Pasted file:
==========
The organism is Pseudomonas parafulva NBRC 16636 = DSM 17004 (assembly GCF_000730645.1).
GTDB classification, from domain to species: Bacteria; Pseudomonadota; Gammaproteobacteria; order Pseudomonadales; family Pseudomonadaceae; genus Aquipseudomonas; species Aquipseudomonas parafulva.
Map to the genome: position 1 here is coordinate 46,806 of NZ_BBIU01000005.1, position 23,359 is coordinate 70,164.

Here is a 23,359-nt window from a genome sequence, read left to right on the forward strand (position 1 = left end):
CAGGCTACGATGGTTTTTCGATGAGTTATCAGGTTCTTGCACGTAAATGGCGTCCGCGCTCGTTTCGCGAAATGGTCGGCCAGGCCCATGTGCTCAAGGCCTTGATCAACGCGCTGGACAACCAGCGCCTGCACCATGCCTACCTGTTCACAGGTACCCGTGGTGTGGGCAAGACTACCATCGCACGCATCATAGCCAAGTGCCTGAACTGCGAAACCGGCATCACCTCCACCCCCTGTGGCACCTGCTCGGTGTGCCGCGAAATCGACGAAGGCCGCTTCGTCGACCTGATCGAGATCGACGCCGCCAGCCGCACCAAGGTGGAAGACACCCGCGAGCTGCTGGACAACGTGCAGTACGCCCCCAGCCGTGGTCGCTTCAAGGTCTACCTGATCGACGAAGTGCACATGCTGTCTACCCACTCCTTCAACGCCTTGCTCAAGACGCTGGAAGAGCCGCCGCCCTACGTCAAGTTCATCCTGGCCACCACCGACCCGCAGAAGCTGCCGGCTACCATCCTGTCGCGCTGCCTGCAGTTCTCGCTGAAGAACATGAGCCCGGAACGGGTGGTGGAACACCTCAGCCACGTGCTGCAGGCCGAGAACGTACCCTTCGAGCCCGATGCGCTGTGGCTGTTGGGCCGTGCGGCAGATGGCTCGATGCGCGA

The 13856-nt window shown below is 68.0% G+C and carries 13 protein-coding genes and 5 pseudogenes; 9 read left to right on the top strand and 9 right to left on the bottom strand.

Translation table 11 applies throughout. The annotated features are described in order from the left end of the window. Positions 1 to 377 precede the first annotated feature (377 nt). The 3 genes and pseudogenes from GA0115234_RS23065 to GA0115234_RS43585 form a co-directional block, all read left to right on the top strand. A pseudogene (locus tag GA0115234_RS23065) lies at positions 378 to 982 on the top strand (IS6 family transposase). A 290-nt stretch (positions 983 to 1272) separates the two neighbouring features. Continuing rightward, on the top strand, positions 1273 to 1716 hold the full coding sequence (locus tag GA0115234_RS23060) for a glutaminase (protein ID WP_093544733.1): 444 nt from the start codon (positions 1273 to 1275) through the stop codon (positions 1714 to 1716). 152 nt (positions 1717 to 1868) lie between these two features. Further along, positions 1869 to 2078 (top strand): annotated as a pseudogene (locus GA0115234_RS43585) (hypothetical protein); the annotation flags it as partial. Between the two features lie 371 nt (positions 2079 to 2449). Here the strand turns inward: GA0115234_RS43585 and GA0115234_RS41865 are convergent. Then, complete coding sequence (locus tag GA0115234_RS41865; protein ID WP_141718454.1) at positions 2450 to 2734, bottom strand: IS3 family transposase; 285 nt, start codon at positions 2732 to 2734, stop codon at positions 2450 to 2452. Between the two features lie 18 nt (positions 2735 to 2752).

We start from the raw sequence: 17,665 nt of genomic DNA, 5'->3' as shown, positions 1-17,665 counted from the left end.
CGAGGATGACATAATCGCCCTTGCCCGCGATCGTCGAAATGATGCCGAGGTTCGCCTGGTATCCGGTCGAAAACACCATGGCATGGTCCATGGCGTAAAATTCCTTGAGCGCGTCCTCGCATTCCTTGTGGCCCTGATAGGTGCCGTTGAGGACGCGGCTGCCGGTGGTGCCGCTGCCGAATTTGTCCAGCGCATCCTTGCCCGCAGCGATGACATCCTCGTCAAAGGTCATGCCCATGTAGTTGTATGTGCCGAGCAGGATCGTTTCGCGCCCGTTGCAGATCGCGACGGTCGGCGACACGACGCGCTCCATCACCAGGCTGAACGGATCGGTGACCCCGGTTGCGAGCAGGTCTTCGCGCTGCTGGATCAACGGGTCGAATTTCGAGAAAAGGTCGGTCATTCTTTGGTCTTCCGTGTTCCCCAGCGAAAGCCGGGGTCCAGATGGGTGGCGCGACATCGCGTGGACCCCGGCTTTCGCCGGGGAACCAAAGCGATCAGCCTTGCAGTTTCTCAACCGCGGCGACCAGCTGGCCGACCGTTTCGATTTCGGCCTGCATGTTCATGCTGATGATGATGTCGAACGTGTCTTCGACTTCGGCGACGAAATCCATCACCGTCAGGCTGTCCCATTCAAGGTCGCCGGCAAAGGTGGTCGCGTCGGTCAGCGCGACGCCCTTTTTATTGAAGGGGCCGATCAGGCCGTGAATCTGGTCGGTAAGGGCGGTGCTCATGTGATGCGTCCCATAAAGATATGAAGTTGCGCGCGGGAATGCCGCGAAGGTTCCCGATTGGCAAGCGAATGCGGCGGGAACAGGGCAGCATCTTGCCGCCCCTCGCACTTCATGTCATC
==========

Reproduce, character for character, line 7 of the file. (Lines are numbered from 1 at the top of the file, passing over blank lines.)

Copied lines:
Translation table 11 applies throughout. The annotated features are described in order from the left end of the window. Positions 1 to 377 precede the first annotated feature (377 nt). The 3 genes and pseudogenes from GA0115234_RS23065 to GA0115234_RS43585 form a co-directional block, all read left to right on the top strand. A pseudogene (locus tag GA0115234_RS23065) lies at positions 378 to 982 on the top strand (IS6 family transposase). A 290-nt stretch (positions 983 to 1272) separates the two neighbouring features. Continuing rightward, on the top strand, positions 1273 to 1716 hold the full coding sequence (locus tag GA0115234_RS23060) for a glutaminase (protein ID WP_093544733.1): 444 nt from the start codon (positions 1273 to 1275) through the stop codon (positions 1714 to 1716). 152 nt (positions 1717 to 1868) lie between these two features. Further along, positions 1869 to 2078 (top strand): annotated as a pseudogene (locus GA0115234_RS43585) (hypothetical protein); the annotation flags it as partial. Between the two features lie 371 nt (positions 2079 to 2449). Here the strand turns inward: GA0115234_RS43585 and GA0115234_RS41865 are convergent. Then, complete coding sequence (locus tag GA0115234_RS41865; protein ID WP_141718454.1) at positions 2450 to 2734, bottom strand: IS3 family transposase; 285 nt, start codon at positions 2732 to 2734, stop codon at positions 2450 to 2452. Between the two features lie 18 nt (positions 2735 to 2752).